September 2018
Volume 18, Issue 10
Open Access
Vision Sciences Society Annual Meeting Abstract  |   September 2018
Visual memorability in the absence of semantic content
Author Affiliations
  • Qi Lin
    Department of Psychology, Yale University
  • Sami Yousif
    Department of Psychology, Yale University
  • Brian Scholl
    Department of Psychology, Yale University
  • Marvin Chun
    Department of Psychology, Yale UniversityInterdepartmental Neuroscience Program, Yale School of Medicine
Journal of Vision September 2018, Vol.18, 1302. doi:10.1167/18.10.1302
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      Qi Lin, Sami Yousif, Brian Scholl, Marvin Chun; Visual memorability in the absence of semantic content. Journal of Vision 2018;18(10):1302. doi: 10.1167/18.10.1302.

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      © ARVO (1962-2015); The Authors (2016-present)

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Abstract

What makes an image memorable? Recent work has characterized an intrinsic property of images, memorability, which predicts the likelihood of an image being remembered across observers (Isola et al.,2011; Bainbridge et al.,2013). Memorable images frequently contained objects and humans — raising the question of whether there is memorability in the absence of semantic content. Here, we describe visual memorability: memorability that is driven not by semantic content but by low-level visual features per se. Participants viewed a sequence of natural scene images (sampled from Isola et al.,2014) and made a response whenever they saw an image that they had seen previously during the task. Replicating previous findings, memorability was reliable across individuals, and these memorability scores were significantly correlated with those from the original study. To eliminate semantic content, we then transformed the original natural scene images using transformations such as phase-scrambling or texture-scrambling, and tested their memorability using the same paradigm in independent samples. Unsurprisingly, transformed images were significantly less memorable than the original meaningful images. Critically, however, we still found reliable memorability for both types of scrambling. That is, certain images were more likely to be remembered across observers, even when they contained little-to-no semantic content. Interestingly, memorability scores for intact, phase-scrambled, and texture-scrambled images were unrelated: an image that was memorable once transformed was not necessarily memorable in the original sample, and vice versa. Furthermore, when we used a computer vision model previously trained to predict memorability (Khosla et al.,2015), the predictions for the scrambled images did not predict the memorability of the scrambled images themselves — although they did predict the memorability of the original images, suggesting that scrambling preserves low-level features that predict memorability. Thus, our results expand prior work and suggest that there is pure visual memorability that operates independently of semantic content.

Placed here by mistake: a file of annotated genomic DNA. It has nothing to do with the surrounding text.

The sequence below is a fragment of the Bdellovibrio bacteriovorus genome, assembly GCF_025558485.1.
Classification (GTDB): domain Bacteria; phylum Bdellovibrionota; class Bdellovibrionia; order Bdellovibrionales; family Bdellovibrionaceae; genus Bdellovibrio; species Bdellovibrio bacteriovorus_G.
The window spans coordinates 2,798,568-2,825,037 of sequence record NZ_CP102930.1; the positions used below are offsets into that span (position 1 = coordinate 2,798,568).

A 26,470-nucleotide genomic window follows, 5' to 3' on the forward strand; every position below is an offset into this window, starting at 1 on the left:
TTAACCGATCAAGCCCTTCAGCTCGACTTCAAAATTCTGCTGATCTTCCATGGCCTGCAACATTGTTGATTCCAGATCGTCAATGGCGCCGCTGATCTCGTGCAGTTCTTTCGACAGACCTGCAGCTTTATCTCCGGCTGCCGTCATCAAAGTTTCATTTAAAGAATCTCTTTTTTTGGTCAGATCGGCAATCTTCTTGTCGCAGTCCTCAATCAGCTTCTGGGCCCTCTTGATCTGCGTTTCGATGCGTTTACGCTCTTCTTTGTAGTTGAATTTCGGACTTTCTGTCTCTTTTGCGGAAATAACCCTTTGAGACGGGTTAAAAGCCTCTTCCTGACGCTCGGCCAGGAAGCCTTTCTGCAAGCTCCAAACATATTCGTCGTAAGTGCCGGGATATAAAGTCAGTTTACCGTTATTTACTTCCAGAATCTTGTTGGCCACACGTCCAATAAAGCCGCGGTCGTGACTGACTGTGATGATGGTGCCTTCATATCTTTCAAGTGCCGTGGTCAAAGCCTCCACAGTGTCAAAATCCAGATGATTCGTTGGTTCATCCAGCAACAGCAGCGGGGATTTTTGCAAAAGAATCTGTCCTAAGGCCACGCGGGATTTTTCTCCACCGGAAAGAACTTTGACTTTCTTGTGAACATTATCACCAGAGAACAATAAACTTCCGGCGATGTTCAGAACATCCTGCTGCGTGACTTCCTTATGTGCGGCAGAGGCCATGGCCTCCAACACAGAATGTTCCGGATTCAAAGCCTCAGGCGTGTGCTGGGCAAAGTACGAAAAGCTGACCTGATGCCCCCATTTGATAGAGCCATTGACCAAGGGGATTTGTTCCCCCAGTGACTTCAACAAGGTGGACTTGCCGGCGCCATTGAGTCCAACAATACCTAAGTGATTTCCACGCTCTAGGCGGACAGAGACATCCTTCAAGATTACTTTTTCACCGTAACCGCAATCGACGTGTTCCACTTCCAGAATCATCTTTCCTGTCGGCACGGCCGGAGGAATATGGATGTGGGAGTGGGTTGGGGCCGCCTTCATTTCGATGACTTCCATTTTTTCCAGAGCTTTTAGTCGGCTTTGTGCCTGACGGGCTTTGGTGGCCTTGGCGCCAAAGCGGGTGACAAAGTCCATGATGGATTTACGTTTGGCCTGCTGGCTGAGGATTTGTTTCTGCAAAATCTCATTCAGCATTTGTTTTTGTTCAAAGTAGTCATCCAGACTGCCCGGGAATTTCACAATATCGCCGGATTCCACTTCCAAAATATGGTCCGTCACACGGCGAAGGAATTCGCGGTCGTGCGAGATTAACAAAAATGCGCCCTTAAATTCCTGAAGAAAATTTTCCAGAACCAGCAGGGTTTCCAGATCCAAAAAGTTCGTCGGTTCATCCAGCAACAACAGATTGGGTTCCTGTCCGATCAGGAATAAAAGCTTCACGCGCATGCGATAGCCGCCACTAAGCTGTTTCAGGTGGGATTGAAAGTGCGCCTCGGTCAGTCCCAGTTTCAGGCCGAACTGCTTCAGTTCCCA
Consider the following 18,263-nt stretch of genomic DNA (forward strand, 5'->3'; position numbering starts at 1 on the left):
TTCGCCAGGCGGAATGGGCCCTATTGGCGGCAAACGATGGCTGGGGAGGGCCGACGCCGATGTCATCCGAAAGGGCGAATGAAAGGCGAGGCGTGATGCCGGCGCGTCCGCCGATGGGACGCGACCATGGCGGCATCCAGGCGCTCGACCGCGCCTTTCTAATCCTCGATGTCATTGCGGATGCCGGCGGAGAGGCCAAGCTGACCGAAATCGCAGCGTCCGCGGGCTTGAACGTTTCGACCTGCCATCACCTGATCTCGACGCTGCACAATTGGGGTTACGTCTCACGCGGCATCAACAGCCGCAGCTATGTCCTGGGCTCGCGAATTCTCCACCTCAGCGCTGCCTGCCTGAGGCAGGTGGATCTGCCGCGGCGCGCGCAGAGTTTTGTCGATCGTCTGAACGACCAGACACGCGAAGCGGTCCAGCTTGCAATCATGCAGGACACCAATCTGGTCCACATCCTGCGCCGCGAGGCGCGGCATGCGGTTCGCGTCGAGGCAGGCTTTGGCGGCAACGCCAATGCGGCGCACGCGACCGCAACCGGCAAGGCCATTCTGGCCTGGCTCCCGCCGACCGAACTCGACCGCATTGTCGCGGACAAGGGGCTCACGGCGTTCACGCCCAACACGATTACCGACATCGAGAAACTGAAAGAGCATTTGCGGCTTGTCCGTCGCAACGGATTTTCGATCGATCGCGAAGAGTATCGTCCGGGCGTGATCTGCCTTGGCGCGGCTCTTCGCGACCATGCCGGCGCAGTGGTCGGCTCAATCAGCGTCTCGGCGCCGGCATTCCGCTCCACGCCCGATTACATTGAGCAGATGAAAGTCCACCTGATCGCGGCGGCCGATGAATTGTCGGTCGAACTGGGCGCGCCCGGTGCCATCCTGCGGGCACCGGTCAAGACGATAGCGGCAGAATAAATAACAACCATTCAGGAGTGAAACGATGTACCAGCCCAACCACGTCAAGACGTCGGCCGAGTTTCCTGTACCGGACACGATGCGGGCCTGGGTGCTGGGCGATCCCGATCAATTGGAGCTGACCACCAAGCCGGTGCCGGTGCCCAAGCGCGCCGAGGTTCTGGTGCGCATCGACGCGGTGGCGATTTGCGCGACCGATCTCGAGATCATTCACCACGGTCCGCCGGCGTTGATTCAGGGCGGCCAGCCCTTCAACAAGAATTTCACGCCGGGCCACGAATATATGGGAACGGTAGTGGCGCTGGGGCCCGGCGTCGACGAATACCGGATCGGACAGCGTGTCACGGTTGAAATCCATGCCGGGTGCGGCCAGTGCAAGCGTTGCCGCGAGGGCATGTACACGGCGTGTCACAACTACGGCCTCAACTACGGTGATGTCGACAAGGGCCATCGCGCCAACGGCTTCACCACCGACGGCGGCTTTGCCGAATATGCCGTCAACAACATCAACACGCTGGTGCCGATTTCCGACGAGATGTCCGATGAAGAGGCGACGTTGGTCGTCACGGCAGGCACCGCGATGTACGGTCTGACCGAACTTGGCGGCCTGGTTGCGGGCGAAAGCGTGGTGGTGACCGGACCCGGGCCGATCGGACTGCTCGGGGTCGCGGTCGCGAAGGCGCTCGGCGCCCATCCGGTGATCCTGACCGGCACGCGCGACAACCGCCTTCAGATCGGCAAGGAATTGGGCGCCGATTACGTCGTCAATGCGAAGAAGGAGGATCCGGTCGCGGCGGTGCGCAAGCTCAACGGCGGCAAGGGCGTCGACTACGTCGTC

Meeting abstract presented at VSS 2018

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